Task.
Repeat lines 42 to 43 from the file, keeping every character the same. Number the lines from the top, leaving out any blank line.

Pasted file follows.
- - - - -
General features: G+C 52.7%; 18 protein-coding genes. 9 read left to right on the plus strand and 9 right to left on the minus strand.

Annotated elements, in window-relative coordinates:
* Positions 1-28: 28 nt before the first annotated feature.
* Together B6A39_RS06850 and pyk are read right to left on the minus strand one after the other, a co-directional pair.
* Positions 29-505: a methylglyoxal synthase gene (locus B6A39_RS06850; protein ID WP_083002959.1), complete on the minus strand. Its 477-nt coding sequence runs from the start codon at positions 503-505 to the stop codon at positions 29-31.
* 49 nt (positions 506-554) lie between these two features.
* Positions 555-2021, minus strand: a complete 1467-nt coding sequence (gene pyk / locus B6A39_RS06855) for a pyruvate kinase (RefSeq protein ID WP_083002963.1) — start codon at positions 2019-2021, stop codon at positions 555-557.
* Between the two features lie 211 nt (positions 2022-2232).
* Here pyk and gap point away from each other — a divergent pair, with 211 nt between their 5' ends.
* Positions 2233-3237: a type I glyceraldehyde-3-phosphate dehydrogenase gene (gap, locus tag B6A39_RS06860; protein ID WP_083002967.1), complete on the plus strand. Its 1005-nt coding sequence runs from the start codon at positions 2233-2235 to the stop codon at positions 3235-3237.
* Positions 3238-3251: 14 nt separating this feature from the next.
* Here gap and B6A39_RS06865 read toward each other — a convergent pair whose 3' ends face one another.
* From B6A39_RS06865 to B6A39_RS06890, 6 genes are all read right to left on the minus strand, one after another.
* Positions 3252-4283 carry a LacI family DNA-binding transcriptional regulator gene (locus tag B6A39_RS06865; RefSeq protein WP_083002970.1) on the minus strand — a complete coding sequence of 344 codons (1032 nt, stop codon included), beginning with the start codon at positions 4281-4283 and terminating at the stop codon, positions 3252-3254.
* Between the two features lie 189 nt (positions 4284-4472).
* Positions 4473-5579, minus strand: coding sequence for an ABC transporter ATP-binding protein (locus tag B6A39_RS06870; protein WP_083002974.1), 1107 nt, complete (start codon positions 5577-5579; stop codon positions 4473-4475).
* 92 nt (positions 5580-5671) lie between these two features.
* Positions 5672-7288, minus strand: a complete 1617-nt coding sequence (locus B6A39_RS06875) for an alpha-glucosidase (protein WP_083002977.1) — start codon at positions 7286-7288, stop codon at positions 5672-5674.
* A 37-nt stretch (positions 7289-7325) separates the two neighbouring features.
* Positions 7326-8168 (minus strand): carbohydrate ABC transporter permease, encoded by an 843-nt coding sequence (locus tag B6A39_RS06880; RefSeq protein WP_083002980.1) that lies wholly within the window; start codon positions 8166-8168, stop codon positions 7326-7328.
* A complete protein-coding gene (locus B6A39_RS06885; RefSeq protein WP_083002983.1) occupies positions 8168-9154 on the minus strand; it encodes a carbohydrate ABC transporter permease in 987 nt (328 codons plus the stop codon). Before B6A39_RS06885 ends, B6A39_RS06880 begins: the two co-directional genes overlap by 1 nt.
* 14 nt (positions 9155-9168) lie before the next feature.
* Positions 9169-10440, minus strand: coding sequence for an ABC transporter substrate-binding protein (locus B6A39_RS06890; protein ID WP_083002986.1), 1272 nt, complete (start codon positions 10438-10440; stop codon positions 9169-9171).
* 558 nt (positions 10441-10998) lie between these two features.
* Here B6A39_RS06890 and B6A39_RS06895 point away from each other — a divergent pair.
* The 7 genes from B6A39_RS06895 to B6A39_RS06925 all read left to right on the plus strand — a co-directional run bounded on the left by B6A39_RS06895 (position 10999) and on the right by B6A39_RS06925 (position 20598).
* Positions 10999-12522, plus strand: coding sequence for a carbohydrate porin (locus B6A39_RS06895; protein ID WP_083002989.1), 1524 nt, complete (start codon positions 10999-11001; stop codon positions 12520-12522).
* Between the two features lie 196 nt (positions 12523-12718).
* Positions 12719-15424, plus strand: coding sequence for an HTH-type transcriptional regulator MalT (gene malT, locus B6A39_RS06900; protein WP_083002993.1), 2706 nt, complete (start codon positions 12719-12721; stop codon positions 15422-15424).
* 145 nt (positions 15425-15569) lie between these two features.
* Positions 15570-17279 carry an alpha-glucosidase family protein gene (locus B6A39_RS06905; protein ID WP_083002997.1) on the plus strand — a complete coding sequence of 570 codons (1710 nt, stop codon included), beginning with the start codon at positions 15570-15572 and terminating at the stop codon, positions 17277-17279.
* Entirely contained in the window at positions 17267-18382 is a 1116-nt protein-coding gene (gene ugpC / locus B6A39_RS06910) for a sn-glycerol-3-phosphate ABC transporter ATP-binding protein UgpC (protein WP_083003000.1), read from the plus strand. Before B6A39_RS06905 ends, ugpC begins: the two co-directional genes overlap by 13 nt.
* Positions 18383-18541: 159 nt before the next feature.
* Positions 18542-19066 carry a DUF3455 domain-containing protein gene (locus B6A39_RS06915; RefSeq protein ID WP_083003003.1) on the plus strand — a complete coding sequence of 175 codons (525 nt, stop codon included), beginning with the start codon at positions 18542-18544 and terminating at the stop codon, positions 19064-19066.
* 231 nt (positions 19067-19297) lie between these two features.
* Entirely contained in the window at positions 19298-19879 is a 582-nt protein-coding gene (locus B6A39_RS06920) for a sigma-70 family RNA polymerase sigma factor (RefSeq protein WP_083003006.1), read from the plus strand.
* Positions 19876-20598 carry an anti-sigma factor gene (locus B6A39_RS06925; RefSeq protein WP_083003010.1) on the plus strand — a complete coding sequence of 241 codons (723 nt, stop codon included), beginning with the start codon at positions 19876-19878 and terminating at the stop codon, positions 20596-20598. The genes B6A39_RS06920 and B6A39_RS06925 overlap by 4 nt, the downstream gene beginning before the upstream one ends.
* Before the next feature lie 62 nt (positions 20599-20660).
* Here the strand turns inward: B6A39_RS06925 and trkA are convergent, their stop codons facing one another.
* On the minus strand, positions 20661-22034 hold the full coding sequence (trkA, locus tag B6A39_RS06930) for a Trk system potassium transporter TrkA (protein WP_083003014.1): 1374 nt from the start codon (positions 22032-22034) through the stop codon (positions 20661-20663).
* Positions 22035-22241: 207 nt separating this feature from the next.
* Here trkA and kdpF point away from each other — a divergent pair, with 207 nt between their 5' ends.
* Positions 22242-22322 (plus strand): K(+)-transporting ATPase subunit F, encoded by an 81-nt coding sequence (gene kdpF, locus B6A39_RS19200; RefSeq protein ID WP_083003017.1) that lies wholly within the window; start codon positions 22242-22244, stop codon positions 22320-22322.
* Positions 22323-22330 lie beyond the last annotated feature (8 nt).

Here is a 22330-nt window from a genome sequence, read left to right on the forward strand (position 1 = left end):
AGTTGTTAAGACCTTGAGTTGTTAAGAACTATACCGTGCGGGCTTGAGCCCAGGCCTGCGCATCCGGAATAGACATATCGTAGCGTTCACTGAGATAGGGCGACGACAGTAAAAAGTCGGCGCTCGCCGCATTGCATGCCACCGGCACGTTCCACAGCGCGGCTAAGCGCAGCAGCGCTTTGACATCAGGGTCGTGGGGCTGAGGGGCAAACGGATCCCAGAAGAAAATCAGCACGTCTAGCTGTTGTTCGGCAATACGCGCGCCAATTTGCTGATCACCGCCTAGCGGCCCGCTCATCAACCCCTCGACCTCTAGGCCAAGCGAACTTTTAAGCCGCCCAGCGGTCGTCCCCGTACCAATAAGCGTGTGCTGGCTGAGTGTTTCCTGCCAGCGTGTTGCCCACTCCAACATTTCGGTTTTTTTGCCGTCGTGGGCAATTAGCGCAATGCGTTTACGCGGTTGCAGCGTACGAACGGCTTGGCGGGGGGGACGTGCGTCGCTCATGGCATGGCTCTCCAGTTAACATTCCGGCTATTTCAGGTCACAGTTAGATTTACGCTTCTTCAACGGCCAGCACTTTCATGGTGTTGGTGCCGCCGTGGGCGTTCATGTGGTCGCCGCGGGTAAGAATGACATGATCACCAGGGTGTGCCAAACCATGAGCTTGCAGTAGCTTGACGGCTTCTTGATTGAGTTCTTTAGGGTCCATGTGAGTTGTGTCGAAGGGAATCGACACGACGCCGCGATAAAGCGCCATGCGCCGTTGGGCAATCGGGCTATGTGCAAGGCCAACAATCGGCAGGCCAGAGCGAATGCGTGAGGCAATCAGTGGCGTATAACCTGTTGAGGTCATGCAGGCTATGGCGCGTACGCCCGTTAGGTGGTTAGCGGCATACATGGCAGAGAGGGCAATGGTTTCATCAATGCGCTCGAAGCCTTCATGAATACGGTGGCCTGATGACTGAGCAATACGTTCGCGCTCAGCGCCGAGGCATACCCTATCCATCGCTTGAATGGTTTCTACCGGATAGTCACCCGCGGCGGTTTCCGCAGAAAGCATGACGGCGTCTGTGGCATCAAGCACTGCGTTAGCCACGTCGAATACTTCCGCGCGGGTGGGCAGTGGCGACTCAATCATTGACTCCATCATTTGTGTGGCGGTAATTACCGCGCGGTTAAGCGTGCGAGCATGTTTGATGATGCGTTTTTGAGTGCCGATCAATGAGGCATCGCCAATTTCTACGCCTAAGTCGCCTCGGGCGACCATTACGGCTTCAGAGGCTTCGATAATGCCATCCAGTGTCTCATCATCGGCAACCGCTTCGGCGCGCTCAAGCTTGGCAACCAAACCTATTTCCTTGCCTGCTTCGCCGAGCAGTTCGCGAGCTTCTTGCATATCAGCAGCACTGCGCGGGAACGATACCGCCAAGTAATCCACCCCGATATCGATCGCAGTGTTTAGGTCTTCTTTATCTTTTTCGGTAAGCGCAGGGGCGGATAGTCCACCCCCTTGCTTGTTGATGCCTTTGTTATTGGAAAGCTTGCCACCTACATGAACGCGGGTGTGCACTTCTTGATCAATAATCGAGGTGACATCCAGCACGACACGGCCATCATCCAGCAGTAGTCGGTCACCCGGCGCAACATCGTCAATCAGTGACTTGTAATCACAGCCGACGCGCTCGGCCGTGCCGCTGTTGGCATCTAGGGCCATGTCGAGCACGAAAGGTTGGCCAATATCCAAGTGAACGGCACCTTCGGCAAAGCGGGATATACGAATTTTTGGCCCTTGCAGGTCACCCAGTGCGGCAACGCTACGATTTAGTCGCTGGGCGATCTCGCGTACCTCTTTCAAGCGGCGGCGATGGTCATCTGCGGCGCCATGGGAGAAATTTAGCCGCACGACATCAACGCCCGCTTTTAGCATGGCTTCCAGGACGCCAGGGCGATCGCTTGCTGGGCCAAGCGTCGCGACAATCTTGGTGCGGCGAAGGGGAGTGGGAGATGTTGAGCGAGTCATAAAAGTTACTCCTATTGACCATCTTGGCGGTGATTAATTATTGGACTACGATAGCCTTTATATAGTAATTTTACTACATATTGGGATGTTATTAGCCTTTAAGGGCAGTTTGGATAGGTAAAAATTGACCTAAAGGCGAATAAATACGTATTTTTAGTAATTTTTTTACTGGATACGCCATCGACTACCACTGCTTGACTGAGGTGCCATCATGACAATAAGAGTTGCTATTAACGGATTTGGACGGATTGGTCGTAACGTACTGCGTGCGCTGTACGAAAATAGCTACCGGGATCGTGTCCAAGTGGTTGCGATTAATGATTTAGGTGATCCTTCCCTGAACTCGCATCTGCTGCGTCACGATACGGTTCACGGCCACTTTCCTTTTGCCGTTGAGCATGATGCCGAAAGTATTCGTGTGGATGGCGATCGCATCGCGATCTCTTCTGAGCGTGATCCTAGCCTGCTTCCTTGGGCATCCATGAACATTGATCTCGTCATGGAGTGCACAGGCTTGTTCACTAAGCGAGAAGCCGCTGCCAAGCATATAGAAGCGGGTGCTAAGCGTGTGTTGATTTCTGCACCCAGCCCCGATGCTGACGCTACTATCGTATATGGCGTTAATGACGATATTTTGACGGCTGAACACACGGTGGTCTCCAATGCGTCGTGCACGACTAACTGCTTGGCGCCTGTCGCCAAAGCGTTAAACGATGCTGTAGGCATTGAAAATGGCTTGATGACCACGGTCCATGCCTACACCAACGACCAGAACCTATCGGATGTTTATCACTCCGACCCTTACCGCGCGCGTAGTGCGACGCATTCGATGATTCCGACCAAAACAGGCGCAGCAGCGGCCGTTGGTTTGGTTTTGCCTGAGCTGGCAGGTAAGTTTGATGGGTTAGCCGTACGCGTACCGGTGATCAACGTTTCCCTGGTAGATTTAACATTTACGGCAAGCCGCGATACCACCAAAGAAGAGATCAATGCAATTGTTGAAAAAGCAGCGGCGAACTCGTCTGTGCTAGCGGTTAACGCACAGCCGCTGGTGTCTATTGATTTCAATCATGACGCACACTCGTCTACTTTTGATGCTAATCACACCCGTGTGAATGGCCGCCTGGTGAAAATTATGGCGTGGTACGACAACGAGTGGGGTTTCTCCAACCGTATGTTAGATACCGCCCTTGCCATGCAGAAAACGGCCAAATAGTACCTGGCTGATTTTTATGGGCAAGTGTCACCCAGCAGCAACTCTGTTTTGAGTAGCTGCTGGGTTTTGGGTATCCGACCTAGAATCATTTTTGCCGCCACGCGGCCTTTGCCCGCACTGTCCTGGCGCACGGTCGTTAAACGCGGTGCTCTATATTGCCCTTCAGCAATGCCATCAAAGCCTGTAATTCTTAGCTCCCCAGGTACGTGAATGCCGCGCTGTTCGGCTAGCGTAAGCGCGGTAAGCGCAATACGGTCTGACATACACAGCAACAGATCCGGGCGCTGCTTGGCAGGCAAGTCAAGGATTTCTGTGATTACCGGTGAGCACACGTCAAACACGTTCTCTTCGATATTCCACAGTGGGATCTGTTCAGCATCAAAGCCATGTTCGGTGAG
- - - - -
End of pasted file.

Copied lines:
* Here trkA and kdpF point away from each other — a divergent pair, with 207 nt between their 5' ends.
* Positions 22242-22322 (plus strand): K(+)-transporting ATPase subunit F, encoded by an 81-nt coding sequence (gene kdpF, locus B6A39_RS19200; RefSeq protein ID WP_083003017.1) that lies wholly within the window; start codon positions 22242-22244, stop codon positions 22320-22322.